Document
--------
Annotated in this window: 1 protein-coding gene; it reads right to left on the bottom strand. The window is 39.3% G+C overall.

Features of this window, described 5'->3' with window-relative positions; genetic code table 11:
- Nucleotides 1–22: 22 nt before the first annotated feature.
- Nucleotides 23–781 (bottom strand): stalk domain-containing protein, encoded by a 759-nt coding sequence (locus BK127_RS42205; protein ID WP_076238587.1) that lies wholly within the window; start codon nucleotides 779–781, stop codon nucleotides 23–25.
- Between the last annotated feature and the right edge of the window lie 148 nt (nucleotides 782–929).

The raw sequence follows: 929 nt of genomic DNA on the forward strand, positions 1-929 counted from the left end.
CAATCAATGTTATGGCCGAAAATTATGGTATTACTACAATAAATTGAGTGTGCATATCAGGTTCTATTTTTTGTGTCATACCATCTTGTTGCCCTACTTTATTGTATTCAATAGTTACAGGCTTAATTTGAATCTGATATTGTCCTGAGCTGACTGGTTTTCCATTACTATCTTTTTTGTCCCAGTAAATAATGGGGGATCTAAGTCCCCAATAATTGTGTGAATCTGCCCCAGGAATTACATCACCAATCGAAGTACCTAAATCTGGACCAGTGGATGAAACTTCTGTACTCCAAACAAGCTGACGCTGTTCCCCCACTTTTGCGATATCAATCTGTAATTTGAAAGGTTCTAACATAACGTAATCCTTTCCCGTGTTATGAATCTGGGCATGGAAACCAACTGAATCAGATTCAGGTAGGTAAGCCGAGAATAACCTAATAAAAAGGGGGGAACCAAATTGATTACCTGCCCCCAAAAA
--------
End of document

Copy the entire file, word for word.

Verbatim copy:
Annotated in this window: 1 protein-coding gene; it reads right to left on the bottom strand. The window is 39.3% G+C overall.

Features of this window, described 5'->3' with window-relative positions; genetic code table 11:
- Nucleotides 1–22: 22 nt before the first annotated feature.
- Nucleotides 23–781 (bottom strand): stalk domain-containing protein, encoded by a 759-nt coding sequence (locus BK127_RS42205; protein ID WP_076238587.1) that lies wholly within the window; start codon nucleotides 779–781, stop codon nucleotides 23–25.
- Between the last annotated feature and the right edge of the window lie 148 nt (nucleotides 782–929).

The raw sequence follows: 929 nt of genomic DNA on the forward strand, positions 1-929 counted from the left end.
CAATCAATGTTATGGCCGAAAATTATGGTATTACTACAATAAATTGAGTGTGCATATCAGGTTCTATTTTTTGTGTCATACCATCTTGTTGCCCTACTTTATTGTATTCAATAGTTACAGGCTTAATTTGAATCTGATATTGTCCTGAGCTGACTGGTTTTCCATTACTATCTTTTTTGTCCCAGTAAATAATGGGGGATCTAAGTCCCCAATAATTGTGTGAATCTGCCCCAGGAATTACATCACCAATCGAAGTACCTAAATCTGGACCAGTGGATGAAACTTCTGTACTCCAAACAAGCTGACGCTGTTCCCCCACTTTTGCGATATCAATCTGTAATTTGAAAGGTTCTAACATAACGTAATCCTTTCCCGTGTTATGAATCTGGGCATGGAAACCAACTGAATCAGATTCAGGTAGGTAAGCCGAGAATAACCTAATAAAAAGGGGGGAACCAAATTGATTACCTGCCCCCAAAAA